Of the more than 300 active dispatch projects Deltek is tracking, more than half of them are related to CAD systems, which makes it the most popular dispatch technology governments are seeking. There are roughly 180 active CAD-related projects in Deltek’s database. Localities are responsible for about 150 of those projects, with a total estimated value of approximately $580 million, or around $4 million a project. There are roughly 30 active state government CAD-related opportunities with a total estimated value of $250 million, or about $8 million a project. State government CAD projects are worth double the amount of local government projects because of their increased size and demand. Vendors may need to decide if it is worth putting the majority of their effort into a state government project, or if it is worth pursuing multiple local government opportunities to reach the same potential value.
The Kansas Highway Patrol (KHP) developed the Kansas Law Enforcement Reporting (KLER) system, an integrated data solution combining field reporting, records management, electronic ticketing and court management functionalities. The main goal behind its development is to provide local law enforcement agencies with information-sharing capabilities for the electronic submission of reports.
KLER is a customized application that allows law enforcement agencies to share information electronically and complete reports more efficiently, as many local departments lack electronic reporting technology and don’t have the budgetary means to obtain it. The KLER system allows all agencies across the state to access the system at little to no cost. The system will be free for local police departments for two years, followed by a small annual fee for concurrent licenses. The system was initially used as part of a program for obtaining crash reporting data across the state, and has since expanded with the addition of three software components provided through vendor partnerships.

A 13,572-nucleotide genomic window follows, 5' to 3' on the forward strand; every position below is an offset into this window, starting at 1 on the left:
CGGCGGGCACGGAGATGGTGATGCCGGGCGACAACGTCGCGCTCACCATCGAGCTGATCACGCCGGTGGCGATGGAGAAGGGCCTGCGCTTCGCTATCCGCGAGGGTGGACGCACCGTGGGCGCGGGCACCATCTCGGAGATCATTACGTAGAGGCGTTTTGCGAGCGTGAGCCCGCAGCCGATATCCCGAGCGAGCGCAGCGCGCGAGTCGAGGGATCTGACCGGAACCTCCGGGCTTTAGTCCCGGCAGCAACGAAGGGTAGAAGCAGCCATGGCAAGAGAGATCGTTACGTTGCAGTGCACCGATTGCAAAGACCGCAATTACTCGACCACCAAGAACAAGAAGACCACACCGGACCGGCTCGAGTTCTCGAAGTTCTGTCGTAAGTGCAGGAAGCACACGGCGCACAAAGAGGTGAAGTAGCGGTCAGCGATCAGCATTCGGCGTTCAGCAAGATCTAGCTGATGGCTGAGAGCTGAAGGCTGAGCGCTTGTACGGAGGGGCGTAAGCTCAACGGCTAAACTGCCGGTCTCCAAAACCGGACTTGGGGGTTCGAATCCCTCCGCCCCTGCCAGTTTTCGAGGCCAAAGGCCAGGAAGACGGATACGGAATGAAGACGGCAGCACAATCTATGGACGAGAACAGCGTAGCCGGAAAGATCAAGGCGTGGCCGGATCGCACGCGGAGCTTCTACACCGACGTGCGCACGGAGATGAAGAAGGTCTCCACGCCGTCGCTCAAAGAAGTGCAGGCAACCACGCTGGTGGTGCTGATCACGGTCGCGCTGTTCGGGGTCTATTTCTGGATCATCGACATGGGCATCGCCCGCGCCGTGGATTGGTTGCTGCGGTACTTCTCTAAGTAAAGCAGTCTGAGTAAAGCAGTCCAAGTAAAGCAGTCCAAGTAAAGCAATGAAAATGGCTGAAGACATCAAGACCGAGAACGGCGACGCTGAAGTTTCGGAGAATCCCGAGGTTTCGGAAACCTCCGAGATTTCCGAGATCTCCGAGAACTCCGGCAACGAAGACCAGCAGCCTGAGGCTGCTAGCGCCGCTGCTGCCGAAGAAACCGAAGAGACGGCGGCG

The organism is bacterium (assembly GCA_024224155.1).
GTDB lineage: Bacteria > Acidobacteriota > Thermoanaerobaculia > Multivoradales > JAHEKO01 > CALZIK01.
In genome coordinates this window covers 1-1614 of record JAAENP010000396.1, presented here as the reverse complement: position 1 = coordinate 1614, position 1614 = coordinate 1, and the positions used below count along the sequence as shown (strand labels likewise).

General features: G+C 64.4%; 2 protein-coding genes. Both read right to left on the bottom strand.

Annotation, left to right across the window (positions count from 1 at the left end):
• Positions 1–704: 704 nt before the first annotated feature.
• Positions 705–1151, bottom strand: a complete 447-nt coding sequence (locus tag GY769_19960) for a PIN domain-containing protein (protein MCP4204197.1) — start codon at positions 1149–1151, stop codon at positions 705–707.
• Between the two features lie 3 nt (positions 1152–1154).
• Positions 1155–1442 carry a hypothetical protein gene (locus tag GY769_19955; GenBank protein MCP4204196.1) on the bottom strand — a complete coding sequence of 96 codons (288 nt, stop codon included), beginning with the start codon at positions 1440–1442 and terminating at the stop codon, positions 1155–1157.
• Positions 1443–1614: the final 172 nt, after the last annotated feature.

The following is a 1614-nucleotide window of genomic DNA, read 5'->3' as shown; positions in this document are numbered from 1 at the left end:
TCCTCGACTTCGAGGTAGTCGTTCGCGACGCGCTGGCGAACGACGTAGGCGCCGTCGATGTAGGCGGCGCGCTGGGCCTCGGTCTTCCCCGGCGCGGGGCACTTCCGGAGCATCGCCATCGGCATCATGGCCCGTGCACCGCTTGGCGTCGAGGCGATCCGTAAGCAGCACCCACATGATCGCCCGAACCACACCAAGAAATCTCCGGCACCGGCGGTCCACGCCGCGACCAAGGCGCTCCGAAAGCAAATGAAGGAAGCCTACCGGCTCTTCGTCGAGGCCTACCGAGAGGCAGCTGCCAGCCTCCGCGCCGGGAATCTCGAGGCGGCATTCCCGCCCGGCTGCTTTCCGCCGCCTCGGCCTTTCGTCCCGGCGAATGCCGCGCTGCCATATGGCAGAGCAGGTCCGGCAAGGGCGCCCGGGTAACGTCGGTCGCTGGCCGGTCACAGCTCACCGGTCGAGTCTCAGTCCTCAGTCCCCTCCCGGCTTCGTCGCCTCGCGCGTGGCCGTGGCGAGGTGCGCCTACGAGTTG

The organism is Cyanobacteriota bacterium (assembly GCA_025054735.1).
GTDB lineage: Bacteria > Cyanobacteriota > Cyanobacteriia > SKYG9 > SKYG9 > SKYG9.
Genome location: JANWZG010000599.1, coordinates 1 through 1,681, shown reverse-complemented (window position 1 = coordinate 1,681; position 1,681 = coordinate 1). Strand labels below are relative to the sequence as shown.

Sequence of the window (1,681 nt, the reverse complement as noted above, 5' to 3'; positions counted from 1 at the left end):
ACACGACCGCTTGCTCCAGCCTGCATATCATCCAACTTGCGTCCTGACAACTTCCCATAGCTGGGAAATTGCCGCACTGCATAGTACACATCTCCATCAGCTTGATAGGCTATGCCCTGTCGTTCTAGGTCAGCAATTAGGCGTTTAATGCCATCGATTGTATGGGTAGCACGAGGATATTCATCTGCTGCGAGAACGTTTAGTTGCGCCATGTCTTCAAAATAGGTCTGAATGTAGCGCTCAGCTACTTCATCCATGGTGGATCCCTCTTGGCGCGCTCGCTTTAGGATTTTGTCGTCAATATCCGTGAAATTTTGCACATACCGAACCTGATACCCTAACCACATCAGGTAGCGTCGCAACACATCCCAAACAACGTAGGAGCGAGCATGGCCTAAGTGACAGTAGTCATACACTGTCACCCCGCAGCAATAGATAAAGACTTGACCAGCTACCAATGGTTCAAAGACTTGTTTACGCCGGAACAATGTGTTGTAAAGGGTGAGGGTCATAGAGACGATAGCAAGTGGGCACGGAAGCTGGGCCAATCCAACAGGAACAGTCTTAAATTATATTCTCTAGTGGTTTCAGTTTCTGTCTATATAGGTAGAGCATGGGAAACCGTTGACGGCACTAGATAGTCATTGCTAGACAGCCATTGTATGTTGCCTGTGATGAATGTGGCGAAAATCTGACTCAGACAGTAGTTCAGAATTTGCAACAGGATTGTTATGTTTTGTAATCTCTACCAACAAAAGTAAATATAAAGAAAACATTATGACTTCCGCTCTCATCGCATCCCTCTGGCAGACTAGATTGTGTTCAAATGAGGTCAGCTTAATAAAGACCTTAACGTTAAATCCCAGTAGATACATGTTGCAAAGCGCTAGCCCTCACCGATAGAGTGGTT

The ability to share data across departments has become more prevalent as departments seek to be more proactive in providing safer and smarter public safety measures. As agencies look to make their current solutions better with fewer resources, it is likely that they will be looking to develop their own integrated data solutions. Vendors looking to get into the public safety market should keep an eye on the need for integrated data solutions as they may offer an opportunity to partner with existing technology providers.
Despite National Public Safety Telecommunicators Week coming to a close, one thing that will remain open is the consideration of public safety answering point (PSAP) consolidation. As many state and local governments continue to struggle with growing deficits and no way to close their budget gaps, legislators must look at all aspects of their government to determine where costs can be cut. Governments, big and small, manage their own 9-1-1 dispatch centers that require manpower, up-to-date dispatching software, and proper funding for maintenance. These costs, along with the pressure to find funds to pay for necessary services, lead many localities to consider dispatch consolidation.